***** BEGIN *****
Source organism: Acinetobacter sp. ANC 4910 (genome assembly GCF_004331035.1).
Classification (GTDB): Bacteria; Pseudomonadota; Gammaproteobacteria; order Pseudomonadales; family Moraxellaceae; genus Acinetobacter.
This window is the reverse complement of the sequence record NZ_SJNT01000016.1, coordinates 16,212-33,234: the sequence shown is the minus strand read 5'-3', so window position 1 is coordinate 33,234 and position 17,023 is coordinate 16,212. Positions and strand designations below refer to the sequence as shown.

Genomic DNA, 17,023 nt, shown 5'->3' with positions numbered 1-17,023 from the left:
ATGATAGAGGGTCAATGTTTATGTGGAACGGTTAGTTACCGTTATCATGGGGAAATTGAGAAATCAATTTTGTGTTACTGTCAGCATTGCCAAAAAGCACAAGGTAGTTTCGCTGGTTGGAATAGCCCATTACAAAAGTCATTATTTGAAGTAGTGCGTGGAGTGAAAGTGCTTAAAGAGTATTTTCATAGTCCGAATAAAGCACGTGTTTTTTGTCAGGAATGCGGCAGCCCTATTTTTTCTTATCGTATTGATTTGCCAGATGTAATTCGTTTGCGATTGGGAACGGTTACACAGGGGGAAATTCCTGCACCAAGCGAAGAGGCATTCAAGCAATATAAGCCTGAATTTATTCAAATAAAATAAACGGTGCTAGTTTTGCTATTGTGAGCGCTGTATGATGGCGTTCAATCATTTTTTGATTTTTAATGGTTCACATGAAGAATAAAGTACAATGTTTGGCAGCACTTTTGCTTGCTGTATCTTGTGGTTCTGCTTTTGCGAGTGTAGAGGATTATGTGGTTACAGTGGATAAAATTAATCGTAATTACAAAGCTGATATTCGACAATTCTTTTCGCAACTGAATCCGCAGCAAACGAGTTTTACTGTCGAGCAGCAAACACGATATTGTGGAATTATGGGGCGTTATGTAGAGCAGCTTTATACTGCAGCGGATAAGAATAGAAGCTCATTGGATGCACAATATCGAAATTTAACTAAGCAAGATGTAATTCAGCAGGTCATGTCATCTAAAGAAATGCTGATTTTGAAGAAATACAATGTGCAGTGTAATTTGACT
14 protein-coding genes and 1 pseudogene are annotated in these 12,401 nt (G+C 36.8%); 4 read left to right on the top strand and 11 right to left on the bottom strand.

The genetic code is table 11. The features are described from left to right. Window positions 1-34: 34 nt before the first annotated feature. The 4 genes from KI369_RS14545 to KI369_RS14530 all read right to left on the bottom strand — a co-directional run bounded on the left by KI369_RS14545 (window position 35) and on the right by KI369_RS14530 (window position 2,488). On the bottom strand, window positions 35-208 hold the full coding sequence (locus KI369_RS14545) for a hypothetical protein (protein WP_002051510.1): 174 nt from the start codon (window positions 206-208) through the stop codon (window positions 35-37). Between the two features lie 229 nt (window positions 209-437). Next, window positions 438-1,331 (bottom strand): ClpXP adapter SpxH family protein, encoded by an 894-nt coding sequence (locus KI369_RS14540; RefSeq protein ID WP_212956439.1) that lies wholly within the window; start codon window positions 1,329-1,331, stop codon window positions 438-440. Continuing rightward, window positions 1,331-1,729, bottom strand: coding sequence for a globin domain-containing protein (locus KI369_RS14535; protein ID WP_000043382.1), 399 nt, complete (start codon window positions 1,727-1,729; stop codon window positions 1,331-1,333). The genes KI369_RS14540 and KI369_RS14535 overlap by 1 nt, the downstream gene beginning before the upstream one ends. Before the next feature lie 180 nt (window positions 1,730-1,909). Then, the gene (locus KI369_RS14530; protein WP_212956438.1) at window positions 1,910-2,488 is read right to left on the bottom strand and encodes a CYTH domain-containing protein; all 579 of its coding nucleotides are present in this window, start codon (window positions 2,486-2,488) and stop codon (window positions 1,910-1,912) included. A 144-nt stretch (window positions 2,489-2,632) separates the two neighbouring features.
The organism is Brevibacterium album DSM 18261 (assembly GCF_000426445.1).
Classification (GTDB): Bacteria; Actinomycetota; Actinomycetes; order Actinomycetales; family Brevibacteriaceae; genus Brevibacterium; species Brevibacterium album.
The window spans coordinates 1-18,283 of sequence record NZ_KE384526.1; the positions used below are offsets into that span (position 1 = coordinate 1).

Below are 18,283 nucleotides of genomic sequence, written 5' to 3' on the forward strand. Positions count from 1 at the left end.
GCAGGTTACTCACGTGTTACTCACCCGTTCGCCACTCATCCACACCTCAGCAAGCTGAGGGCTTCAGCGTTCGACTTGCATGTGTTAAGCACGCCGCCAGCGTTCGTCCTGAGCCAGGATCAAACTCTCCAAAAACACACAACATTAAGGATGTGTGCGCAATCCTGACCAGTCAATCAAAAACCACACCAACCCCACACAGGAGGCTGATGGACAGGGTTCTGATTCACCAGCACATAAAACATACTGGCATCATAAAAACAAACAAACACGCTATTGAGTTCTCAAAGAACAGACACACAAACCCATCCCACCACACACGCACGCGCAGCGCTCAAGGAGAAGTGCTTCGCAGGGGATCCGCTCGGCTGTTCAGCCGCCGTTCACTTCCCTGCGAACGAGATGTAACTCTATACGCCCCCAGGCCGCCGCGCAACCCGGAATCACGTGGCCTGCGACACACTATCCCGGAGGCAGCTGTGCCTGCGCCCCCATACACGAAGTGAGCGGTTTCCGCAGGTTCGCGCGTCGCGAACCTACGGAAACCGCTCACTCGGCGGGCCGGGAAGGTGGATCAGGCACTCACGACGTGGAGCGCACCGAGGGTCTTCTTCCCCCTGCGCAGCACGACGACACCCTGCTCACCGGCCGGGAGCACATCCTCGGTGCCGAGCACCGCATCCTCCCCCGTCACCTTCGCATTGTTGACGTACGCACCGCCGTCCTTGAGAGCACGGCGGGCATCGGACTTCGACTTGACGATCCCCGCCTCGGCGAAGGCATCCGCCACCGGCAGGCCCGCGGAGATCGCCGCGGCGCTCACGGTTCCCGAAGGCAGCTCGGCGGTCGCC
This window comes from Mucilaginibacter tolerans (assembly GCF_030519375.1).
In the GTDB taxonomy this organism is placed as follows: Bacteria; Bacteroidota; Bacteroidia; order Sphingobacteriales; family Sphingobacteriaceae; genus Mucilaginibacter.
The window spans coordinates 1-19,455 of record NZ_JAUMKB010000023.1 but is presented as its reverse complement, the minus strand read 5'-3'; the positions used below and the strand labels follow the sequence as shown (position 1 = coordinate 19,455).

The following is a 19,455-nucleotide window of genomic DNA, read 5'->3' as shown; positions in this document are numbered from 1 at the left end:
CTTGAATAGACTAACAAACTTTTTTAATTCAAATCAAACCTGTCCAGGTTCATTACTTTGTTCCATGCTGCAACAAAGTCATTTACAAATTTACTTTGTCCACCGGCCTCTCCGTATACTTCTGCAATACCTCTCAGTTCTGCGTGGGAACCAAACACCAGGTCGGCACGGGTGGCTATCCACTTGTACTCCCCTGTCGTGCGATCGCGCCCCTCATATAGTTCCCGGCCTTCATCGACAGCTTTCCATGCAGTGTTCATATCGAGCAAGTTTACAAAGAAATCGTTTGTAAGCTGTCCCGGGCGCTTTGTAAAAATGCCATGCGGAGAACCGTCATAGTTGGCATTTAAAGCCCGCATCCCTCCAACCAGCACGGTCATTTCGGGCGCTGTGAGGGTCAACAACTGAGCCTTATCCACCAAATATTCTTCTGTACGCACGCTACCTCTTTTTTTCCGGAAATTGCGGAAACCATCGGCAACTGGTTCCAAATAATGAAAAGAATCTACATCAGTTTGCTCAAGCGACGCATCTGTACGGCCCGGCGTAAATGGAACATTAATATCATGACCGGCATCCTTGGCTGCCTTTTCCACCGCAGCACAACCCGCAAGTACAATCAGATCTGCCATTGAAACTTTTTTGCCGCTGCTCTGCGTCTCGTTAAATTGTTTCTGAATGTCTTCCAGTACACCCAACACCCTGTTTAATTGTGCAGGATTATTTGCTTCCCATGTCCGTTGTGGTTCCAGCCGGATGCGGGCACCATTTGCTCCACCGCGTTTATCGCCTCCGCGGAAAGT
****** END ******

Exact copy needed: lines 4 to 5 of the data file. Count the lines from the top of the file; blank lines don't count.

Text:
Genomic DNA, 17,023 nt, shown 5'->3' with positions numbered 1-17,023 from the left:
ATGATAGAGGGTCAATGTTTATGTGGAACGGTTAGTTACCGTTATCATGGGGAAATTGAGAAATCAATTTTGTGTTACTGTCAGCATTGCCAAAAAGCACAAGGTAGTTTCGCTGGTTGGAATAGCCCATTACAAAAGTCATTATTTGAAGTAGTGCGTGGAGTGAAAGTGCTTAAAGAGTATTTTCATAGTCCGAATAAAGCACGTGTTTTTTGTCAGGAATGCGGCAGCCCTATTTTTTCTTATCGTATTGATTTGCCAGATGTAATTCGTTTGCGATTGGGAACGGTTACACAGGGGGAAATTCCTGCACCAAGCGAAGAGGCATTCAAGCAATATAAGCCTGAATTTATTCAAATAAAATAAACGGTGCTAGTTTTGCTATTGTGAGCGCTGTATGATGGCGTTCAATCATTTTTTGATTTTTAATGGTTCACATGAAGAATAAAGTACAATGTTTGGCAGCACTTTTGCTTGCTGTATCTTGTGGTTCTGCTTTTGCGAGTGTAGAGGATTATGTGGTTACAGTGGATAAAATTAATCGTAATTACAAAGCTGATATTCGACAATTCTTTTCGCAACTGAATCCGCAGCAAACGAGTTTTACTGTCGAGCAGCAAACACGATATTGTGGAATTATGGGGCGTTATGTAGAGCAGCTTTATACTGCAGCGGATAAGAATAGAAGCTCATTGGATGCACAATATCGAAATTTAACTAAGCAAGATGTAATTCAGCAGGTCATGTCATCTAAAGAAATGCTGATTTTGAAGAAATACAATGTGCAGTGTAATTTGACT